In July 2022, a $10.3 million legal settlement was approved for lead plaintiffs / former employees, in a class action lawsuit. Those employees were previously denied religious accommodations / exemptions from mandatory COVID-19 vaccination requirements by healthcare employer Illinois-based NorthShore University HealthSystem. Those employees were then terminated because the employer did not grant them a “reasonable accommodation” by way of an exemption to the mandatory vaccination requirement and they did not get vaccinated. In the NorthShore case, the plaintiffs alleged that the employer made a general statement that it would deny any religious exemption requests based on “aborted fetal cell lines” and thereafter only permitted remote work as a reasonable accommodation where feasible. This settlement included the option for the employee’s rehire, which was approved by a judge in the U.S. District court for the Northern District of Illinois.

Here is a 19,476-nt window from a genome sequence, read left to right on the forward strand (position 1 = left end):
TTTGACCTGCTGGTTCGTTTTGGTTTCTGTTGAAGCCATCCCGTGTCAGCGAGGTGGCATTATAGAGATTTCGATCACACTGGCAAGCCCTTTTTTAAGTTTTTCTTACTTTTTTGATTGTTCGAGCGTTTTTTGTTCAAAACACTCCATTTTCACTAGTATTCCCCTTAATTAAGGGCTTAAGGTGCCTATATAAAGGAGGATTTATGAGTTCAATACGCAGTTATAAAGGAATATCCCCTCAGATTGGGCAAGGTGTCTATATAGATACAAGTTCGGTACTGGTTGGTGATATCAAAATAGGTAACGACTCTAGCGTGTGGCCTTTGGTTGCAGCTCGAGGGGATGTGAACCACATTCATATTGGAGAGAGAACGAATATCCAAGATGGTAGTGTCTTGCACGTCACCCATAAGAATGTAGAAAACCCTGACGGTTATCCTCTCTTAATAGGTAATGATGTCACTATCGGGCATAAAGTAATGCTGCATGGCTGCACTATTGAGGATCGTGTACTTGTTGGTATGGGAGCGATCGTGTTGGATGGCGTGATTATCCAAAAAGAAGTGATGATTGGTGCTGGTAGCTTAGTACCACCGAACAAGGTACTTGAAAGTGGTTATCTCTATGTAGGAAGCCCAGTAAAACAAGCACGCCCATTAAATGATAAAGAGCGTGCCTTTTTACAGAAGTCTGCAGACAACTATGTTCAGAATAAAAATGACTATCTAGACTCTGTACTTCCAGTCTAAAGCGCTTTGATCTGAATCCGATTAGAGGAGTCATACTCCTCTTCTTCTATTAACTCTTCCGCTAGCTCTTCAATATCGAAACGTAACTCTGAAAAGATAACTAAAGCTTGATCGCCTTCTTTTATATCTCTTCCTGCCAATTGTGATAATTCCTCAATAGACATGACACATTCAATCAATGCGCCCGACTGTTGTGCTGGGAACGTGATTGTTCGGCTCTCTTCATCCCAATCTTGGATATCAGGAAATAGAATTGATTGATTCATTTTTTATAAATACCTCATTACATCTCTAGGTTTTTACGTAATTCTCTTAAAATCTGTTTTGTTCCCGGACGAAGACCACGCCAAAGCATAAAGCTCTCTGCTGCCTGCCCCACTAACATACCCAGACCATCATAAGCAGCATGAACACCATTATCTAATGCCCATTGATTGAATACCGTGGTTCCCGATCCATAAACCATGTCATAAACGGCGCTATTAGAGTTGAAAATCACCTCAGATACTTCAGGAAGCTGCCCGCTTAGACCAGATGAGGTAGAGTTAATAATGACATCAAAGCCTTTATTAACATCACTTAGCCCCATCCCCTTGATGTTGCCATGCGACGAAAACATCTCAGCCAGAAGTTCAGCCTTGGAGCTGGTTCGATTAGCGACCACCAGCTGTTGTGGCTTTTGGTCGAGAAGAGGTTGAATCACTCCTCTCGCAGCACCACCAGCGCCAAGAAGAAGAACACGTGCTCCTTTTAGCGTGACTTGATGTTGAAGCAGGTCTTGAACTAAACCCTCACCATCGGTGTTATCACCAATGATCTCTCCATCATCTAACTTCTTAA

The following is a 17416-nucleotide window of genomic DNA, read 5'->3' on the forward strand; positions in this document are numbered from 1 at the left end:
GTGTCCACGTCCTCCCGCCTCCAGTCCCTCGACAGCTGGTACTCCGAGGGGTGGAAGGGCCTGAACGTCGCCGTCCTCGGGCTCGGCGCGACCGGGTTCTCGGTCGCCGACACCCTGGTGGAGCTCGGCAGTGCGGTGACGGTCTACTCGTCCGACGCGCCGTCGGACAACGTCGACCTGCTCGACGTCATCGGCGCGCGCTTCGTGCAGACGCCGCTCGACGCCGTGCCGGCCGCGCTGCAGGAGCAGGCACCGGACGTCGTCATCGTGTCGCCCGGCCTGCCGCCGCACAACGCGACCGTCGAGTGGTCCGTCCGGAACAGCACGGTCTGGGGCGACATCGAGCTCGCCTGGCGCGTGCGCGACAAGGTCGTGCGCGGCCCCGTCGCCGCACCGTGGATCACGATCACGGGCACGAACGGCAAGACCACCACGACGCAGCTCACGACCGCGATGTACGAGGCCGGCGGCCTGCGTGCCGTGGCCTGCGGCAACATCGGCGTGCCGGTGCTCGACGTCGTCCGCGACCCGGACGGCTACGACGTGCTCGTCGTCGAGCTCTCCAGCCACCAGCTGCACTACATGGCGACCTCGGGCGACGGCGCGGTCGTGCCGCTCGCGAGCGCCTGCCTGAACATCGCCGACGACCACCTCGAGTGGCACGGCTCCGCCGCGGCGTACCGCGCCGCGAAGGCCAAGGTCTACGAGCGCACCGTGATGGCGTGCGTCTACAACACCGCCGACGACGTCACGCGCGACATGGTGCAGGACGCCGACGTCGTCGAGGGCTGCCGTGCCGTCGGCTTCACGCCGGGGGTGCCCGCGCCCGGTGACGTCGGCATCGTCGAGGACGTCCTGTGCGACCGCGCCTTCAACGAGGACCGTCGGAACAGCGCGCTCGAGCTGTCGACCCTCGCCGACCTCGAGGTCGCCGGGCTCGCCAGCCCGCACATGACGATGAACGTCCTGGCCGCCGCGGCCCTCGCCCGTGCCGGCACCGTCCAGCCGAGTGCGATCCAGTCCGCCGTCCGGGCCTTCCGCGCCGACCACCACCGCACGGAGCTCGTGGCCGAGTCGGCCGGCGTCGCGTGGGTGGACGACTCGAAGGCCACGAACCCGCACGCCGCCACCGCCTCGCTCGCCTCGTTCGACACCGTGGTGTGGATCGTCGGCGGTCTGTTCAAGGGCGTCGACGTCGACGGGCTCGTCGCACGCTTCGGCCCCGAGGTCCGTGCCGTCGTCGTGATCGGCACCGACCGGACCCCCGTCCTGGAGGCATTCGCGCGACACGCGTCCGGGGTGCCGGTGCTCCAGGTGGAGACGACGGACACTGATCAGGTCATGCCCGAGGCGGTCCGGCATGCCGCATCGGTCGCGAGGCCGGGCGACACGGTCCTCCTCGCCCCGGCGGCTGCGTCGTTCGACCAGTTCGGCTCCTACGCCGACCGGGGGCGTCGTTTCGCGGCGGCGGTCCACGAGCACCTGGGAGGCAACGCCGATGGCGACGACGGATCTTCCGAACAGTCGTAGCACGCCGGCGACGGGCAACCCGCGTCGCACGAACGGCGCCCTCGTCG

The significance of this class action settlement is that it was the first-class action settlement in the U.S. against a private employer who mandated a COVID-19 vaccine policy (informally known as “jab or job” policies). The practical take away, and strong warning, is that employers must follow the legal mandates of Title VII and other anti-discrimination laws. Specifically, employers cannot implement blanket policies that mandate the COVID-19 vaccine or be terminated. Rather, employers must individually consider each particular request for a religious or medical reasonable accommodation / exemption on a case-by-case basis guided by the applicable laws and policies.